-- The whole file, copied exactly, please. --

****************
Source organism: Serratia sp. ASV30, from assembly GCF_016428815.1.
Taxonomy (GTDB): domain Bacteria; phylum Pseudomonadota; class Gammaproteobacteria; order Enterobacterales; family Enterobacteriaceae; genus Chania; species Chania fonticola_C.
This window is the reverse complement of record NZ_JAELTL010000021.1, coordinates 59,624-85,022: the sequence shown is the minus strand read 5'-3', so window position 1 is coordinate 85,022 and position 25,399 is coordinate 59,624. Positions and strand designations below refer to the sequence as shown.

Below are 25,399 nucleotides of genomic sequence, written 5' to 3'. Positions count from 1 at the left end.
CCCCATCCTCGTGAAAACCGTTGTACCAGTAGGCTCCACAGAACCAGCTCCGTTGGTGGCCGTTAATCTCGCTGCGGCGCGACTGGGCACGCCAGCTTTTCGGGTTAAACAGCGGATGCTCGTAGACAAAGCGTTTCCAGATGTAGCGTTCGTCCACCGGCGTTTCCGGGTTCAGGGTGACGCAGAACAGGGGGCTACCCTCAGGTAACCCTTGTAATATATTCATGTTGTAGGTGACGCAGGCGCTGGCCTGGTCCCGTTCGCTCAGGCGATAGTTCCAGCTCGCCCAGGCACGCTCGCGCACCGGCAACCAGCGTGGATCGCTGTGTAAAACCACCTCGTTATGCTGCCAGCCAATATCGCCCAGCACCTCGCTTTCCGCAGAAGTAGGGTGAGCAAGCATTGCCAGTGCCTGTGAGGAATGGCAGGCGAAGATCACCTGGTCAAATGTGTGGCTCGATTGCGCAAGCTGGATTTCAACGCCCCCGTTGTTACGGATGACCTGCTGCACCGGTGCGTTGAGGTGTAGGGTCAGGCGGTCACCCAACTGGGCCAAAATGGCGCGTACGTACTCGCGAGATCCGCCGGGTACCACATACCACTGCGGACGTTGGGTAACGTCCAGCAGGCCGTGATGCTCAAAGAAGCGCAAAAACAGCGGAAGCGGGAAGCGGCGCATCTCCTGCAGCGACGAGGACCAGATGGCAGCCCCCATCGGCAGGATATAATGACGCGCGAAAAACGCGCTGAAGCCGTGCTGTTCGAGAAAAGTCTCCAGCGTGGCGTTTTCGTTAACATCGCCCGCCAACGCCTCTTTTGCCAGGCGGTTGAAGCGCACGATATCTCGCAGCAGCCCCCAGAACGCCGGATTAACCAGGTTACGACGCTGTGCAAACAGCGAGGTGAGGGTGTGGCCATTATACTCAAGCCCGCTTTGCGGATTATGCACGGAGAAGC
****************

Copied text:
Source organism: Serratia sp. ASV30, from assembly GCF_016428815.1.
Taxonomy (GTDB): domain Bacteria; phylum Pseudomonadota; class Gammaproteobacteria; order Enterobacterales; family Enterobacteriaceae; genus Chania; species Chania fonticola_C.
This window is the reverse complement of record NZ_JAELTL010000021.1, coordinates 59,624-85,022: the sequence shown is the minus strand read 5'-3', so window position 1 is coordinate 85,022 and position 25,399 is coordinate 59,624. Positions and strand designations below refer to the sequence as shown.

Below are 25,399 nucleotides of genomic sequence, written 5' to 3'. Positions count from 1 at the left end.
CCCCATCCTCGTGAAAACCGTTGTACCAGTAGGCTCCACAGAACCAGCTCCGTTGGTGGCCGTTAATCTCGCTGCGGCGCGACTGGGCACGCCAGCTTTTCGGGTTAAACAGCGGATGCTCGTAGACAAAGCGTTTCCAGATGTAGCGTTCGTCCACCGGCGTTTCCGGGTTCAGGGTGACGCAGAACAGGGGGCTACCCTCAGGTAACCCTTGTAATATATTCATGTTGTAGGTGACGCAGGCGCTGGCCTGGTCCCGTTCGCTCAGGCGATAGTTCCAGCTCGCCCAGGCACGCTCGCGCACCGGCAACCAGCGTGGATCGCTGTGTAAAACCACCTCGTTATGCTGCCAGCCAATATCGCCCAGCACCTCGCTTTCCGCAGAAGTAGGGTGAGCAAGCATTGCCAGTGCCTGTGAGGAATGGCAGGCGAAGATCACCTGGTCAAATGTGTGGCTCGATTGCGCAAGCTGGATTTCAACGCCCCCGTTGTTACGGATGACCTGCTGCACCGGTGCGTTGAGGTGTAGGGTCAGGCGGTCACCCAACTGGGCCAAAATGGCGCGTACGTACTCGCGAGATCCGCCGGGTACCACATACCACTGCGGACGTTGGGTAACGTCCAGCAGGCCGTGATGCTCAAAGAAGCGCAAAAACAGCGGAAGCGGGAAGCGGCGCATCTCCTGCAGCGACGAGGACCAGATGGCAGCCCCCATCGGCAGGATATAATGACGCGCGAAAAACGCGCTGAAGCCGTGCTGTTCGAGAAAAGTCTCCAGCGTGGCGTTTTCGTTAACATCGCCCGCCAACGCCTCTTTTGCCAGGCGGTTGAAGCGCACGATATCTCGCAGCAGCCCCCAGAACGCCGGATTAACCAGGTTACGACGCTGTGCAAACAGCGAGGTGAGGGTGTGGCCATTATACTCAAGCCCGCTTTGCGGATTATGCACGGAGAAGC